Kashmir: Protests intensify in Gilgit-Baltistan over land grabbing and heavy taxes

Jammu & Kashmir POK - Pakistan Occupied Kashmir

Pakistan’s powerful military establishment continues to exert coercive claims over the land and resources of poor regions of Balochistan province and Gilgit-Baltistan (GB). The port city of Gwadar in Balochistan and several cities and villages in GB are witnessing mass protests over Pakistani state’s discriminatory policies against the local population. While people of Gwadar are demanding freedom from security check posts, illegal fishing by foreign trawlers, and hassle-free trade with Iran, residents of the GB region are facing coercive land-grabbing, severe power outages and wheat shortages. It is noteworthy that the China Pakistan Economic Corridor (CPEC) passes through both Gwadar and GB. As a result, the military establishment keeps a very close watch on every development in these regions and does not allow the mainstream media to report on local protests. However, that has not stopped several human rights activists to report on the grim situation in the region. They have claimed that the growing Chinese pressure on Pakistan’s government and security agencies has further deteriorated situation in Gwadar and GB.
The Pamir Times tweeted on December 30 about the ongoing protests in Gilgit-Baltistan: “Massive protest demonstrations held in different parts of #Gilgit-#Baltistan yesterday against the “Khalsa Sarkar” colonial law, imposition of taxes and the wheat and power crisis.” Local traders and members of various political and social organizations observed a shutters-down strike on December 28 in different parts of Gilgit-Baltistan, keeping markets closed and vehicles off the roads. Most of these demonstrations were held in Skardu, Gilgit, Hunza and Ghizer, and reportedly attended by a large crowd despite freezing temperatures. There have been regular protests in GB to highlight the ‘state-backed’ land grabbing issue. The draconian practice has intensified since GB became the CPEC ‘gateway’ in 2014.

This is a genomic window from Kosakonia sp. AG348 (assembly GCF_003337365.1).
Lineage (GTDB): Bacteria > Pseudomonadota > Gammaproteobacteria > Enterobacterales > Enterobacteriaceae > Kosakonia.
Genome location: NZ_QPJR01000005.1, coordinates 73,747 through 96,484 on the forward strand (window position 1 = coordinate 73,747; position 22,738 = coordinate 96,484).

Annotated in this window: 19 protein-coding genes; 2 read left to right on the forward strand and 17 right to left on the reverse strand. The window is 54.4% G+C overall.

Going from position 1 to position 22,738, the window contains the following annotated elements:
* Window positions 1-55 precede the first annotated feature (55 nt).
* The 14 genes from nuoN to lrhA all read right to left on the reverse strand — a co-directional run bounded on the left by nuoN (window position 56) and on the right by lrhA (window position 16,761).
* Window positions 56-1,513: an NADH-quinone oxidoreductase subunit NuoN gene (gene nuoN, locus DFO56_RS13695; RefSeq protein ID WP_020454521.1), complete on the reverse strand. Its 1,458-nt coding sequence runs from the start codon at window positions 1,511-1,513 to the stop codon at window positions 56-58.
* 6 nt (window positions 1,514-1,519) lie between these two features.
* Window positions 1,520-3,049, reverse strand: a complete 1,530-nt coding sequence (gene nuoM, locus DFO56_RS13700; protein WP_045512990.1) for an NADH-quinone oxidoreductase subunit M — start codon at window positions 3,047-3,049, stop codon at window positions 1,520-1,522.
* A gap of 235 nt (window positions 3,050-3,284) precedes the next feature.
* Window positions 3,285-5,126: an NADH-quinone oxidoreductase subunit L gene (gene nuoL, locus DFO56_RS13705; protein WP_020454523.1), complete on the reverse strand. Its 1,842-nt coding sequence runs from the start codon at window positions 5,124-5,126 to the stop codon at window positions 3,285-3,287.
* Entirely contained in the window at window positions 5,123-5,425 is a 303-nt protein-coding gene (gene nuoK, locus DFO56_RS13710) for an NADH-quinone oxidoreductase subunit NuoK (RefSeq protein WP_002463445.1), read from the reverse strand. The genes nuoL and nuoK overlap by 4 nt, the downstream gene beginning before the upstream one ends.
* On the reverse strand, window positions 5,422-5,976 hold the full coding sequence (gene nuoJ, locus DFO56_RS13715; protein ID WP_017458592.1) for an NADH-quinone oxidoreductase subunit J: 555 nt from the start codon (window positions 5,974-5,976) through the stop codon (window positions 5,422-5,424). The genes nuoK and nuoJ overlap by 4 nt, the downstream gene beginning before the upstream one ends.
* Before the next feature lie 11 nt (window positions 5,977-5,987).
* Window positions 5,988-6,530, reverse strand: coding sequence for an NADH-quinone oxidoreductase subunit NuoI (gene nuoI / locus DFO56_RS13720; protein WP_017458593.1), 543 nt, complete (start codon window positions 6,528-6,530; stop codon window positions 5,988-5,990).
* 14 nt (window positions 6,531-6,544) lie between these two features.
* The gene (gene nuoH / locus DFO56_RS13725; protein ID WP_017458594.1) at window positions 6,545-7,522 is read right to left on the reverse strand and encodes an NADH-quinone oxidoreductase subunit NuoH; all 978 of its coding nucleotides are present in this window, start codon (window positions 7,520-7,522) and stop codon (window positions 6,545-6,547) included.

Pakistan has been openly misusing the ‘Khalsa Sarkar’ laws for land grabbing purposes in GB. The law says that the federal government could claim ‘ownership of barren or uncultivated land’ in GB, even if it was collectively owned by the local community. Furthermore, the Army dictator-ruler General Zia-ul-Haq imposed the 1978–80 ‘Northern Areas Nautore Rules’ to dispossess the residents of Gilgit-Baltistan of their “ancestral lands without paying compensation.” As a result, people of GB are unable to use the land they originally owned for grazing, cultivation, or construction.
According to a Human Rights Commission of Pakistan fact-finding report of 2022, the Khalsa Sarkar system violated international human rights standards, including the ‘UN Declaration of the Rights of Indigenous Peoples’, which protects indigenous peoples’ “rights to their collective biocultural heritage as a whole, including traditional knowledge and resources, territories, and cultural and spiritual values and customary laws.” Interestingly, local opposition leaders in the so-called Gilgit-Baltistan Legislative Assembly (GBLA) moved a resolution to annul the Khalsa Sarkar laws in November 2021. Expectedly, neither the bill nor the resolution had been sanctioned by the legislature “due to differences among legislators.” The resolution termed the Khalsa Sarkar (state land) Rules 1978 as “unconstitutional, unlawful and against Islamic principles,” and demanded its immediate abolition.
Several protests have taken place since November 2021, however, the military establishment, in cahoots with the civilian leadership, continues to call the shots and not allowing any changes in the laws. Importantly, this law is also benefiting the land mafia and powerful local businessmen, who are associated with different mainstream political parties in Pakistan. Moreover, the illegal influx of ‘outsiders’ has significantly changed the local demography in GB, which was once an absolutely Shia/Ismaili majority region. Over the years, many Sunni hardliners from different provinces have been deliberately shifted to GB. For their economic sustenance in GB, the Khalsa Sarkar rules come handy to grab local lands and use it to earn their livelihoods.
The forceful appropriation of land and natural resources by state institutions and external business enterprises in the guise of development projects, preservation of national parks and public interest schemes has created deep resentment among local communities in GB. Residents fear that they could soon become a ‘minority’ in their own land if the influx and settlement of outsiders remains deliberate and unregulated. Despite being a gateway to CPEC, local communities in GB are not included in the federal government’s decision-making bodies on regional projects—such as the construction of roads and dams. The region feels politically powerless in absence of a parliamentary seat because GB is not a full-fledged province yet, despite several attempts of making it one in the recent past.
Moreover, GB is facing an unprecedented power crisis with daily 18-22 hours long load-shedding. Ironically, GB is a water-rich region, Islamabad had never cared to build dams to generate electricity for the local consumption. Another problem confronting GB is massive wheat shortage. It has been reported that the wheat flour has almost vanished from local markets in GB as the “federal government had curtailed supply to the region.” Lastly, GB traders are continuing to protest against the “Gilgit-Baltistan Revenue Authority Bill 2022,” which was passed in October 2022 and imposed new taxes on 135 items. All these factors have deepened GB’s sense of political and economic alienation.